I remember a time when we drove old bombs, and when we wouldn’t have had the finances to have supported outback repairs. Mind you, we wouldn’t have tackled an outback destination when we had insufficient funds to get ourselves out of trouble. I wonder how they managed in the end – I guess we’ll never know.
At 1pm the two Tims from #t-time tours picked Paul and I, along with three others up, and transported us in their trusted Landcruiser Troopy out to a fishing hole on the Pentecost River. I know Troopies have the reputation of being up there with the best and most reliable of 4 X 4 vehicles. We experienced just how true this is as it churned it’s way along a very sandy and rutted track. Our vehicle, although good, wouldn’t have come near to tackling this track without getting bogged.
The tidal Pentecost River in this area is known Saltie territory, so care is needed to fish there. We would most likely have been nervous if we hadn’t been fishing under the watchful eyes of our two guides. Young Tim caught live bait for us to use, and the two Tims rigged our lines and kept us baited up. We were instructed to stay on the upper of the muddy, slippery banks, as although no crocs showed themselves that day, we needed to be aware it was their territory. They could have been hiding in the muddy river depths just waiting for an opportunity.
First strike was by one of our fellow fishermen, David. Young Tim ventured to the water’s edge with a net to bring the catch in. Unfortunately, the first fish was an unacceptable catfish. By the afternoon’s end though David had more than made up for it with several good Barra (most of which went back and lived to see another day). He caught the most fish that day. Paul then struck, his only successful strike for the day, it was a barra, but under the legal minimum size of 550cm. Back it went.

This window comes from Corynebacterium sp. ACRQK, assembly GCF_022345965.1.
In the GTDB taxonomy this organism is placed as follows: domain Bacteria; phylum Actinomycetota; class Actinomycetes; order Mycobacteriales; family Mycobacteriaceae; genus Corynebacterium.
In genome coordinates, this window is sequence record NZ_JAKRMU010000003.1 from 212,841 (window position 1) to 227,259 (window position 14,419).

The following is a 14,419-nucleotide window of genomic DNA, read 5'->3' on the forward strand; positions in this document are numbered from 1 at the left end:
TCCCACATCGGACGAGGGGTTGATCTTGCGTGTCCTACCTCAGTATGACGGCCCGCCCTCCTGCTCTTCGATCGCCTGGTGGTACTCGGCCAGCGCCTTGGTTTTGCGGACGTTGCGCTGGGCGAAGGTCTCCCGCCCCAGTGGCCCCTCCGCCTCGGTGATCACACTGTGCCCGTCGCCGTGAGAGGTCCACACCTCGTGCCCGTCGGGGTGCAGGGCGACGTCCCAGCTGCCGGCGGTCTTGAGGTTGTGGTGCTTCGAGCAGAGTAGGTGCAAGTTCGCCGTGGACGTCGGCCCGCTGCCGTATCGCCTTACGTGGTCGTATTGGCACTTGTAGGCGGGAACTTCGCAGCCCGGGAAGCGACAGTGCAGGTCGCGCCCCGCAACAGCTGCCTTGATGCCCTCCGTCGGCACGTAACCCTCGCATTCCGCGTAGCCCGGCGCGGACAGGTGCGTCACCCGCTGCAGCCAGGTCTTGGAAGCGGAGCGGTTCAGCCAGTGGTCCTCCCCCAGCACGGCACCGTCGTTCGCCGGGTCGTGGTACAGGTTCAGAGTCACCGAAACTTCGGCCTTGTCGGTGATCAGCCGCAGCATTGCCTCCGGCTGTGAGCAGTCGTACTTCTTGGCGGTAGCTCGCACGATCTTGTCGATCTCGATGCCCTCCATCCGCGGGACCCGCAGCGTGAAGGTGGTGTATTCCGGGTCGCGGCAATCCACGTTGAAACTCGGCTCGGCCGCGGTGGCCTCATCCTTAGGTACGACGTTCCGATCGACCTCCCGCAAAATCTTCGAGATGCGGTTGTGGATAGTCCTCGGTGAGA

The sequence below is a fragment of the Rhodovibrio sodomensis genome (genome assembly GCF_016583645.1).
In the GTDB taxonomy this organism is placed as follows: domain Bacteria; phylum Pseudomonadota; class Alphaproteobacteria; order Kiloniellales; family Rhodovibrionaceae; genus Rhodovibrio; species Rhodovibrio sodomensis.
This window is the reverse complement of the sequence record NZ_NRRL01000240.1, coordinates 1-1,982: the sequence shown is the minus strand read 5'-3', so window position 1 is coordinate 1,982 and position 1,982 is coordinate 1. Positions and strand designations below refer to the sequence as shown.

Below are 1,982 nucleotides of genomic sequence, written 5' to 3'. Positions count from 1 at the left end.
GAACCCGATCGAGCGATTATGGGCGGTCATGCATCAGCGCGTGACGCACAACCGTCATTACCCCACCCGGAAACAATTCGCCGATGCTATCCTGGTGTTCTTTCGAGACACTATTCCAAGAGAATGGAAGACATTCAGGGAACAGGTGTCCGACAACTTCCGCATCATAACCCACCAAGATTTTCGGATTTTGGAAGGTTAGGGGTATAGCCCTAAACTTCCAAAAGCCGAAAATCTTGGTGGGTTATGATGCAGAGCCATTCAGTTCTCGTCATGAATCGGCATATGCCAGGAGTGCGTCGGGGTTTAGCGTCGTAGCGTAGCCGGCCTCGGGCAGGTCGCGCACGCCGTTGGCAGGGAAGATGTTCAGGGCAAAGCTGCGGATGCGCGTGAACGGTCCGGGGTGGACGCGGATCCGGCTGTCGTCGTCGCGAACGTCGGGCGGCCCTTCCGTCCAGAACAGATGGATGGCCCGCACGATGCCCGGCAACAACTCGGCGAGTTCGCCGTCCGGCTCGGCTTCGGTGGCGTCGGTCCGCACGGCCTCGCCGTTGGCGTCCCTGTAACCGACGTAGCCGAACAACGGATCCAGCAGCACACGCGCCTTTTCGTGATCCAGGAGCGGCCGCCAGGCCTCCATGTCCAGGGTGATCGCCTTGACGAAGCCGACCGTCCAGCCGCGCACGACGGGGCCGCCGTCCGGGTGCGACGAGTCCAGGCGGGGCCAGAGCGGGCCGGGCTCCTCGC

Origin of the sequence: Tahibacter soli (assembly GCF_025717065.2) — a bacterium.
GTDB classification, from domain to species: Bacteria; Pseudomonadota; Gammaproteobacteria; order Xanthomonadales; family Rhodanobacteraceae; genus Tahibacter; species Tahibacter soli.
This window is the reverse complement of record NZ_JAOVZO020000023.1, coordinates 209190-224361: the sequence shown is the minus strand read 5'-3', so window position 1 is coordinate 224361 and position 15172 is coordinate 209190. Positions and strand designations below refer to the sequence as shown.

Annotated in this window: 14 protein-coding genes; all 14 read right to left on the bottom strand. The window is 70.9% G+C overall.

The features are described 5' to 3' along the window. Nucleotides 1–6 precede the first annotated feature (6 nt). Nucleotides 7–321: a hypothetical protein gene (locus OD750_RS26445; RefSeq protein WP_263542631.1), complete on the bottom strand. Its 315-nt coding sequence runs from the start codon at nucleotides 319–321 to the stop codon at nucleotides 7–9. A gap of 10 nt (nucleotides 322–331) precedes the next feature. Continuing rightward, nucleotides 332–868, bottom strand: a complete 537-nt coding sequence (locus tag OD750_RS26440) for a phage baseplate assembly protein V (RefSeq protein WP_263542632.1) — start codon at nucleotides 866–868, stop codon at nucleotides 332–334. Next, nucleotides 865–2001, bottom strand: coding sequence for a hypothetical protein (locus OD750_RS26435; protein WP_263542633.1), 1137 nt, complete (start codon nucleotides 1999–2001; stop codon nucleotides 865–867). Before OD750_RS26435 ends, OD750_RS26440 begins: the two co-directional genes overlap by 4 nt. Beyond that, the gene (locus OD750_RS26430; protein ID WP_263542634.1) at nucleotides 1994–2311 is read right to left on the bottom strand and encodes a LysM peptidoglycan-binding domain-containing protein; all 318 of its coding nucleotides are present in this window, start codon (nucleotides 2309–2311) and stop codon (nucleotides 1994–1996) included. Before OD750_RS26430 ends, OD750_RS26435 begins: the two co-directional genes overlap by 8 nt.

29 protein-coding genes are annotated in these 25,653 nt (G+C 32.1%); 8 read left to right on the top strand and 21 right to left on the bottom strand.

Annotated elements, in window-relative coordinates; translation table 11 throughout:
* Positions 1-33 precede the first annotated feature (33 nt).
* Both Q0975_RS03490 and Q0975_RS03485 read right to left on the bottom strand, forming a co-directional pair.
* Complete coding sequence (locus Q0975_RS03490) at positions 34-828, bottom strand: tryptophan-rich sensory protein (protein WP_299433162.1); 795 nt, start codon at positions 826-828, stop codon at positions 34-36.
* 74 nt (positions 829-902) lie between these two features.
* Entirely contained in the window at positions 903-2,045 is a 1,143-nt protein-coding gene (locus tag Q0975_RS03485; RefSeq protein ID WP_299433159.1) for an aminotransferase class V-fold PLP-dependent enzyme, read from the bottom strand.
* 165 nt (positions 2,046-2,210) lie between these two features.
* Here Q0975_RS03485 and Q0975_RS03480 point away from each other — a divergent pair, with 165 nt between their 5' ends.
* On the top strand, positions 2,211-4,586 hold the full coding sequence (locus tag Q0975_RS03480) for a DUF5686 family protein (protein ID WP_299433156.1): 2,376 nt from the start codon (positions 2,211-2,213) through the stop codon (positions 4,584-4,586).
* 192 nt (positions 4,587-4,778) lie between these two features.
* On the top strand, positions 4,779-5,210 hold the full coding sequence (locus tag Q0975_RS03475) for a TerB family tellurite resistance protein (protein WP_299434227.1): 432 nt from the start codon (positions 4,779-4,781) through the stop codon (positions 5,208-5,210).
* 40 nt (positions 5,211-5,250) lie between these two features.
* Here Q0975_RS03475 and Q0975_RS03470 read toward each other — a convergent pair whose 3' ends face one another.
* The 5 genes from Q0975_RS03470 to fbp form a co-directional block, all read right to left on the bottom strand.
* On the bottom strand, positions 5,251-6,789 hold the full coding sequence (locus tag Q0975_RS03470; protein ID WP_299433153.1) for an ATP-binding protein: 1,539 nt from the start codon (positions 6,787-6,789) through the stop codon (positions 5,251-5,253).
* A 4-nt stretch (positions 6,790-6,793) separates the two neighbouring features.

It wasn’t long till the telltale rattle of the drag on my line indicated a fish was toying with my bait. With my line rigged with a circle hook, I waited the necessary 5 – 6 seconds for the fish to get hooked. Then, with adrenalin pumping I begun to reel in. As with every fish being reeled in the excitement passed to all present who quickly secured their own lines and gathered to watch what would surface. As my fish neared the banks it was clear it was a big one, and in fact ended up being the biggest barra of the day, at a whopping 78.6cm. At 80cms they’ve turned to female and are no longer legal so have to go back to breed for sustainability. I whooped and hollered as it was netted and measured. Paul looked on, diplomatically trying to share my excitement, albeit with a rather forlorn expression remembering his own dismal catch in comparison.
One more successful strike for me, this time with a 660 Barra. Paul, although trying very hard not to, looked rather crestfallen.
Another fisherman that day didn’t manage any strikes. There were no more circle hooks, so he was fishing with another type of hook. Paul had lost his circle hook after his first catch, and was then on rigged with another type of hook. Needless to say, Paul’s own fishing tackle box now contains circle hooks.
We stayed to watch the sun set, lighting up the stunning Cockburn Ranges on it’s way down. Then back to base where young Tim filleted our catch for us. What a day, what an absolutely wonderful day. Thank you Tim and Young Tim from #t-time tours. It was a real pleasure!